Apr 29 2015

Bats and God’s Universe

Bats at Congress Avenue Bridge, Austin, TexasWe’ve all heard the saying, “God moves in a mysterious way.” This is from an old hymn written in 1773 by William Cowper. A well-known author, pastor and theologian from the last century, J. Vernon McGee, put it in a different way, “This is God’s universe and he does things his way. Now, you may have a better way of doing things, but you don’t have a universe.”

Keep that in mind for a moment and let’s look at bats. I have become fascinated by these little creatures. I have photographed them just a few times, but I hope to do more.

Bats are not flying mice or rodents. They are their own group called chiropterans. Bats are hugely varied in different types and species. In fact, almost a quarter of all mammals are bats.

As a group, bats eat a huge range of food. Most people know they eat insects, and a large portion of bats do. But different species eat fruit, nectar, and all kinds of animals from frogs to fish to even scorpions and much more. But even the insect eaters specialize in different ways of eating. Some catch insects on the fly, which we all know. But some work from perches to catch larger insects. Others flutter through trees and along the ground and pick off their prey from branches and rocks. As you can probably guess, this means bats come in all sizes, from the tiny bumblebee bat of SE Asia that is a little over an inch long and weighs less than an ounce to the big flying fox fruit bats of Australia that have a wingspan of nearly six feet and weigh over three pounds.

Even the bats that catch insects are different. Some fly high over vegetation to catch insects there, others work dense woods to find insects there, and still others change the times at night that they fly in order to catch certain insects.

Bats fly differently, too, which makes sense when you think about their variety of size and food. Some fly slowly and do a lot of fluttering. Some are speedy fliers who zoom through the air. Others have the ability to hover and fly through the tight spaces of a tree while chasing insects. Each bat flying style means that bats have different sizes of wings in relation to their bodies, from long and tapered to short and rounded.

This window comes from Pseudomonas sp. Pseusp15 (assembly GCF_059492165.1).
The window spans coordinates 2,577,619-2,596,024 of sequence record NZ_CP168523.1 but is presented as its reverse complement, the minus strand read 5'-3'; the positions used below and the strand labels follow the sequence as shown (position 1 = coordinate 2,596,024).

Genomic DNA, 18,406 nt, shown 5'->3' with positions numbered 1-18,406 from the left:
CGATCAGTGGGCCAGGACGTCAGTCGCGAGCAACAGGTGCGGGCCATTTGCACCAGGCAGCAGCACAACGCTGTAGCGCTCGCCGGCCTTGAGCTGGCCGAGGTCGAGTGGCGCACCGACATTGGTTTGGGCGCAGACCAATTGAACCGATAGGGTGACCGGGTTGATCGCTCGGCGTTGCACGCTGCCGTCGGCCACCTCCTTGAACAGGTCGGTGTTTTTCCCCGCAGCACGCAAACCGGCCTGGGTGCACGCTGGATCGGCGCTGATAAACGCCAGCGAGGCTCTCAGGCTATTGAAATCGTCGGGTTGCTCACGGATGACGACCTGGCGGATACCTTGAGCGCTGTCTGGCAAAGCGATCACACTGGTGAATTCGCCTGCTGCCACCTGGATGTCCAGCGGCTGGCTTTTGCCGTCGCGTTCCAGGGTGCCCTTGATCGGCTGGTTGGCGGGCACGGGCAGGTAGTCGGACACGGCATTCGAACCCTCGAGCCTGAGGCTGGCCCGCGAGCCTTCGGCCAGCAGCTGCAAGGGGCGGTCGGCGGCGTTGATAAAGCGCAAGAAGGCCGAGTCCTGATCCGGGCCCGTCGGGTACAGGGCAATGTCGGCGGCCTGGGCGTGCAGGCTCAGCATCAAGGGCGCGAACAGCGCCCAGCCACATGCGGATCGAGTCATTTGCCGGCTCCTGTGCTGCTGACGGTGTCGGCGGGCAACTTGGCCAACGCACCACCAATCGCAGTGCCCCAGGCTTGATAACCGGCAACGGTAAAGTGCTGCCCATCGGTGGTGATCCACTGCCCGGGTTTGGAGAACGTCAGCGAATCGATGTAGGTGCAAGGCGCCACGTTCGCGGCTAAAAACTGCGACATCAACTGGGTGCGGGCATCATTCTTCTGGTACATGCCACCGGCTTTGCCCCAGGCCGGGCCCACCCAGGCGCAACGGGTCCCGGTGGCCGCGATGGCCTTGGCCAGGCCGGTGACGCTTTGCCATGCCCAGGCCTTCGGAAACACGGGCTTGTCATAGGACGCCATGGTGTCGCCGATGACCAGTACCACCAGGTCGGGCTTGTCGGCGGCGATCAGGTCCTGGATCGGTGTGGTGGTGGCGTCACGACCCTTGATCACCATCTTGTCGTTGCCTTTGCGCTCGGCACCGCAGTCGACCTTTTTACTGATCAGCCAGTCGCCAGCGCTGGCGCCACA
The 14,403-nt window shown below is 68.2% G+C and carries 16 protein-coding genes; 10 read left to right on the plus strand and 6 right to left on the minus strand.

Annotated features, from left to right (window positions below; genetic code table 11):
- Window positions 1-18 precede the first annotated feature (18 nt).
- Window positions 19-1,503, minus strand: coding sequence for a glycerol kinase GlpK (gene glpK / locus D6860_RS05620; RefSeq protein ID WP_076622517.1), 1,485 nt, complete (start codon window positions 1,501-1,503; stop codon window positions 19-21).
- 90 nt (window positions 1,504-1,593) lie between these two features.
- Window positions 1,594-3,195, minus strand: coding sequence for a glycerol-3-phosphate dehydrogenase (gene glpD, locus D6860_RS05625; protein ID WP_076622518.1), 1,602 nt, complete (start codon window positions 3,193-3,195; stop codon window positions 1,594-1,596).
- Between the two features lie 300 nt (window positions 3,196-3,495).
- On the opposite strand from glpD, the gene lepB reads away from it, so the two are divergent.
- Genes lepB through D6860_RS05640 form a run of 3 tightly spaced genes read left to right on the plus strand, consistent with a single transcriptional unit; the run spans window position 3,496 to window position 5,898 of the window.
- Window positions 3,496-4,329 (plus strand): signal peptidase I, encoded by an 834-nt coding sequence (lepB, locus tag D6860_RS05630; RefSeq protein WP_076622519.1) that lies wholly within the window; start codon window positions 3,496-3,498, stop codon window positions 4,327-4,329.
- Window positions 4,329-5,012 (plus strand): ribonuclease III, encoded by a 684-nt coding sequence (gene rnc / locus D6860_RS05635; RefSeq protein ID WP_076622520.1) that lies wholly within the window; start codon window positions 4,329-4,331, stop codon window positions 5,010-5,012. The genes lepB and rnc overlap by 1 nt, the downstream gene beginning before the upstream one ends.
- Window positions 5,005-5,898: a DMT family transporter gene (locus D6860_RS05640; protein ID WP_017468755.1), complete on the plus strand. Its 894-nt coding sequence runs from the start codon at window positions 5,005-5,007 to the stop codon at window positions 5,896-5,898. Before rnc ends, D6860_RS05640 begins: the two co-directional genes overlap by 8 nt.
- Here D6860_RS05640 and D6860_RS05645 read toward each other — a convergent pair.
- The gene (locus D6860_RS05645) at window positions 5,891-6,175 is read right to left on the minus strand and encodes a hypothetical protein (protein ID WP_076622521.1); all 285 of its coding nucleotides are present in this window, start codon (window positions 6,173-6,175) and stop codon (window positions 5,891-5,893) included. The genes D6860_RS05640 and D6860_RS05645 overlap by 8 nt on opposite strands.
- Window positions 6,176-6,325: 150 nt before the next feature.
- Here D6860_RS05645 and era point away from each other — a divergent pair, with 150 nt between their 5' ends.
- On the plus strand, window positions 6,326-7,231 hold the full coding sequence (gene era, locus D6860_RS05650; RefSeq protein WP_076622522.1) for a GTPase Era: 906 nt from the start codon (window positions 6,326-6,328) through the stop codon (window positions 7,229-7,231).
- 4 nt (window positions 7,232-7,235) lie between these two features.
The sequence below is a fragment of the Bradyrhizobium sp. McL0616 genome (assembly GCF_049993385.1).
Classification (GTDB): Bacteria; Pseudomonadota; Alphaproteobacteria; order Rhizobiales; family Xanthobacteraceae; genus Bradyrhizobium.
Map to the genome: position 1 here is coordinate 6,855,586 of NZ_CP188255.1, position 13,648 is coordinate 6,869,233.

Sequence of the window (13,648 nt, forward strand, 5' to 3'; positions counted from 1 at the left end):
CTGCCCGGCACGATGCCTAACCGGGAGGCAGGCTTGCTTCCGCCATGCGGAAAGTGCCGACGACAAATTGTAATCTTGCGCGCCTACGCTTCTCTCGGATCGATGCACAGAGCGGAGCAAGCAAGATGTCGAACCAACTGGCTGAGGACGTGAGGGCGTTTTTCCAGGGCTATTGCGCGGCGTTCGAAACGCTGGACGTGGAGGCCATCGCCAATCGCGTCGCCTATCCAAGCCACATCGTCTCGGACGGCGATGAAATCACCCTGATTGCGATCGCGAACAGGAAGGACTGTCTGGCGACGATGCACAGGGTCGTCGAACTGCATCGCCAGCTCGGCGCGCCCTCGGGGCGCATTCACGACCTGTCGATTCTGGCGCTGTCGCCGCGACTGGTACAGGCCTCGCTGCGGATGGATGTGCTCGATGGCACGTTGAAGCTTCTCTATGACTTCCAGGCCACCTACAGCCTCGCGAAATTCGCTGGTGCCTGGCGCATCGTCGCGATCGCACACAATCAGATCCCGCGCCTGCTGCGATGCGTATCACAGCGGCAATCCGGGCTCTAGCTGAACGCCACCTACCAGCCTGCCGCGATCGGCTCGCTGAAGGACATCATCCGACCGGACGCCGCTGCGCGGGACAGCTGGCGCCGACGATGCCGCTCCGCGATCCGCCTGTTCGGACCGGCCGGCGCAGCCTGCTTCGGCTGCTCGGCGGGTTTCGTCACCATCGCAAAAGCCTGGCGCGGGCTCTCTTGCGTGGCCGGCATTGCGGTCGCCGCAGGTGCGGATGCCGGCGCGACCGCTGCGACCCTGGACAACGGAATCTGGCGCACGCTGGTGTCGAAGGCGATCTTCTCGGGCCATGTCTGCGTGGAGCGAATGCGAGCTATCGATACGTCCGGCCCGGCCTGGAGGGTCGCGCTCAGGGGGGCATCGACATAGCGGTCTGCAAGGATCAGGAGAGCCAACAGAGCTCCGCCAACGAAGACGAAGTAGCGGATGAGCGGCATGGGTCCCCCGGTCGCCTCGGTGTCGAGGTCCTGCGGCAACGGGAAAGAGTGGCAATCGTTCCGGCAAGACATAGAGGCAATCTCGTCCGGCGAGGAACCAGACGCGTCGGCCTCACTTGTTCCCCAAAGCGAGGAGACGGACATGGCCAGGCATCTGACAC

Bats at Congress Avenue Bridge, Austin, TexasWe all know about bats in caves, but that is not all bats, and some bats only use caves to hibernate. Bats like the Mexican freetailed bat will use bridges, which is what is seen in the photos here from Austin, Texas. Many bats roost in trees – fruit bats of Africa will fill a large tree as they roost there. Different species of bats in North America will use old woodpecker holes, openings in trees from dead branches, spaces under loose bark, and even hang from branches looking like a bunch of dead leaves. There are bats in the tropics that will find insect holes in bamboo and roost inside the bamboo. There are even bats there that will chew the central stem of a palm large leave so that it folds over like a tent and roost there.

Some thoughts about their amazing echolocation skills: Bats put out high pitched sounds that we cannot hear. This bounces off prey like a fish finder bounces off fish hidden in waters below. With these echolocation skills, some bats can discern things as small as a human hair. This does not mean bats cannot see, however. Bats can see just fine, and some have extremely good eyesight to enable them to find specialized prey. And they do not get into people’s hair!

To me, all of this and more is absolutely amazing. I really had no idea, and I think that is true of most people. After all, bats are mostly out at night and spend much of the day hidden away.

Austin, TX batsYet God is fully aware of bats and who they are, even if we aren’t. What an incredible Creator to have made bats with such diversity that they can use the night in many different ways to adapt to food and life at that time.